Belgian Shepherd Dog (Tervuren)
The Tervuren is one of four Belgian sheep dogs developed from a single breed in the late 19th century. It was classed as a separate breed in 1891. The breed almost died out after the Second World War, but a concentrated breeding effort brought them back from the brink. Of the four breeds called 'Belgian sheepdog' this is the one still used most as a sheep dog.
The Tervuren is alert, intelligent, watchful and active, with an independent streak. These traits make it ideal as a herd dog. They form close bonds with their owners and thrive outdoors working in the field. As a working breed they need constant mental and physical stimulation and are often used as Search and Rescue dogs, in agility competitions, tracking and as farm dogs.
They are very loyal and can be protective of their owners and home. They get on well with children and make good guardians, but are wary of strangers and new dogs. Early socialisation will help with this. Like most herding breeds, they might try and herd small children. Tervurens are perceptive of their surroundings and notice small changes around them. They will pick up on moods and anything out of the ordinary, making them good watch dogs. They forget their size and will happily climb on to you lap for a cuddle. Even though they are classed as working dogs, they do need human company and might have problems if left alone for too long.
Tervurens need plenty of daily exercise in the form of running and playing. They make great running/jogging partners and also like a game of frisbee/fetch. Their brains work overtime and need to be tired out, so hide and seek/Flyball type games work well for them. Many owners take part in agility trials with them as they enjoy the physical act of running and jumping and seem to do well in these types of competition. A bored Tervuren will dig holes in your garden and eat your sofa. Not recommended for a first time dog owner, unless you have time that the breed needs.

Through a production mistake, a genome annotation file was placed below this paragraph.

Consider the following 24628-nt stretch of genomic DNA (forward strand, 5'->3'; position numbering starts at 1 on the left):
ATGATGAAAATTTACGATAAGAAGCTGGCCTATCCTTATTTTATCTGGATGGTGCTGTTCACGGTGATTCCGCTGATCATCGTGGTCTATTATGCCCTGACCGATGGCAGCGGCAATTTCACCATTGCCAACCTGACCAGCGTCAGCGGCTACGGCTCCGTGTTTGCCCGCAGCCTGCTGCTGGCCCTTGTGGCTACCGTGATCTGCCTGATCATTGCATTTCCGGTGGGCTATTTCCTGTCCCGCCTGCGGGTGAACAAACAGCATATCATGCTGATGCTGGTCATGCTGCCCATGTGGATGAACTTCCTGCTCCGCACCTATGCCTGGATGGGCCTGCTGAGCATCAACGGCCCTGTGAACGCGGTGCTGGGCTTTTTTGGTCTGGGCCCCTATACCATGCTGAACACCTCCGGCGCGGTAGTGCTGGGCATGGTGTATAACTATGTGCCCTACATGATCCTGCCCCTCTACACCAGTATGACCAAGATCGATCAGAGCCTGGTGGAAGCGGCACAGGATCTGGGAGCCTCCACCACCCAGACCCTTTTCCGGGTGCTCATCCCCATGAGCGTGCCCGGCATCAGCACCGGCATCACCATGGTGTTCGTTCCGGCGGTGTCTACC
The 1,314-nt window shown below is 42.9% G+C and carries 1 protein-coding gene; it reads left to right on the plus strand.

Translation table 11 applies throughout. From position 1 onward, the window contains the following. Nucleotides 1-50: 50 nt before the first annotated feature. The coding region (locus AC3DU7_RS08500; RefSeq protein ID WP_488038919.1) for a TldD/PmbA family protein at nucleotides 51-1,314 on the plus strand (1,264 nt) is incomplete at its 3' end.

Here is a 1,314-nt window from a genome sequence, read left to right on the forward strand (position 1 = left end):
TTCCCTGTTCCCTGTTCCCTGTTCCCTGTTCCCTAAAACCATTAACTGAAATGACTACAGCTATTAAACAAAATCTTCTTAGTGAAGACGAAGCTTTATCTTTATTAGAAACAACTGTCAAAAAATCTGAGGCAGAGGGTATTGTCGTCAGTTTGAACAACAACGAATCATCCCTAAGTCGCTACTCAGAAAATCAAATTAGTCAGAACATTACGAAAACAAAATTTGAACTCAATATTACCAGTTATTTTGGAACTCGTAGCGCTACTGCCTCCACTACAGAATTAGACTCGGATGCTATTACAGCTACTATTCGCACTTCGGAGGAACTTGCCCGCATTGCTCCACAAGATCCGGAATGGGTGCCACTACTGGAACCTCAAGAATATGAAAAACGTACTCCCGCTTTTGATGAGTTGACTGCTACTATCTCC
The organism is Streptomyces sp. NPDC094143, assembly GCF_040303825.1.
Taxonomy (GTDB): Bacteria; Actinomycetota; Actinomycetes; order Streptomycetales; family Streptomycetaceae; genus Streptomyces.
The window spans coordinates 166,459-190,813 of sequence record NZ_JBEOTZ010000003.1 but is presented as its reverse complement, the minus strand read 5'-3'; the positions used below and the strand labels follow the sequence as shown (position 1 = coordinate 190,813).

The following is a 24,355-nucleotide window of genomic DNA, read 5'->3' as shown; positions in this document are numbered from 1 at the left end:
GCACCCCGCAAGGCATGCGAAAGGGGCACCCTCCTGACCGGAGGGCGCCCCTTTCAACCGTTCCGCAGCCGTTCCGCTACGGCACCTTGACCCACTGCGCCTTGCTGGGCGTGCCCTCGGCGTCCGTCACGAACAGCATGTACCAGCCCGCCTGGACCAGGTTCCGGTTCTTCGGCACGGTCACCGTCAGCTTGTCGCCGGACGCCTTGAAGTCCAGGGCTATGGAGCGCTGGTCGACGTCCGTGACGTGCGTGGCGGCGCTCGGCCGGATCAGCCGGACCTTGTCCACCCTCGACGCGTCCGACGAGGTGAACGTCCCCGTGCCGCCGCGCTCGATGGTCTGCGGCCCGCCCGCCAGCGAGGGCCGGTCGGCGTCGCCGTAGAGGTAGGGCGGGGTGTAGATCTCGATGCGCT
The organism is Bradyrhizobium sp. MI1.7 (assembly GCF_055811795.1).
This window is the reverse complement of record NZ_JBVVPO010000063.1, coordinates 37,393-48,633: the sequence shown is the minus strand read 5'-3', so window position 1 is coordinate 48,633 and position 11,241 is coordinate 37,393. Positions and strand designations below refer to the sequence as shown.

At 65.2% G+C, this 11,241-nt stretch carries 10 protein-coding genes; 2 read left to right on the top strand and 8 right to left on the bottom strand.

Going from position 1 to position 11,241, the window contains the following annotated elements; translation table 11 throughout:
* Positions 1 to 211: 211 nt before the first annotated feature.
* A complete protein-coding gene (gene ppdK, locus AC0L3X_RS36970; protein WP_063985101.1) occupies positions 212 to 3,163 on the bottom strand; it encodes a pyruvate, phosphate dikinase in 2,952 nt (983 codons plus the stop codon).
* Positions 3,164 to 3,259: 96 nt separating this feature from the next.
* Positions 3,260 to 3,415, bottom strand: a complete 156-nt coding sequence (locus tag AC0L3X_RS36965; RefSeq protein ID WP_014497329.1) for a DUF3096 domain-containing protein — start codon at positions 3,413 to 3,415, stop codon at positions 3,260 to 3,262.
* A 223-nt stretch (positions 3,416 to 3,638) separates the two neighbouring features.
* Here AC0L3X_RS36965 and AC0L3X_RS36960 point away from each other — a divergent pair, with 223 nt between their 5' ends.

The breed has a thick double coat that requires regular brushing, but suffers little in the way of health concerns.
Belgian Tervurens are playful, but are defined by their protective instincts. Originally bred to herd and protect sheep they have since become more popular as household pets and police dogs. They will act protectively of family and home with an independent attitude. This makes them perfect guard dogs although they will in intolerant of strangers.
Unsuitable to be kept with cats these dogs may also show aggression to other dogs. They will need lots of mental stimulation and exercise.
Tervurens are prone to canine hip dysplasia (CHD), elbow dysplasia, progressive retinal atrophy (PRA: degeneration of retinal tissue that can lead to blindness), bloat, and in some rare cases seizures.
- Status: Common
- Life Expectancy: 12 - 14 years
- Weight: 59 - 75 lb
- Height: 22 - 26''
- Rare: No
- Coat: Long - Double
- Grooming Requirements: Everyday
- Town or Country: Either
- Minimum Home Size: Large House
- Minimum Garden Size: Large Garden
- Breed Type: Herding
- Size: Large
- Energy Level: High
- Exercise Required: Over 2 hours
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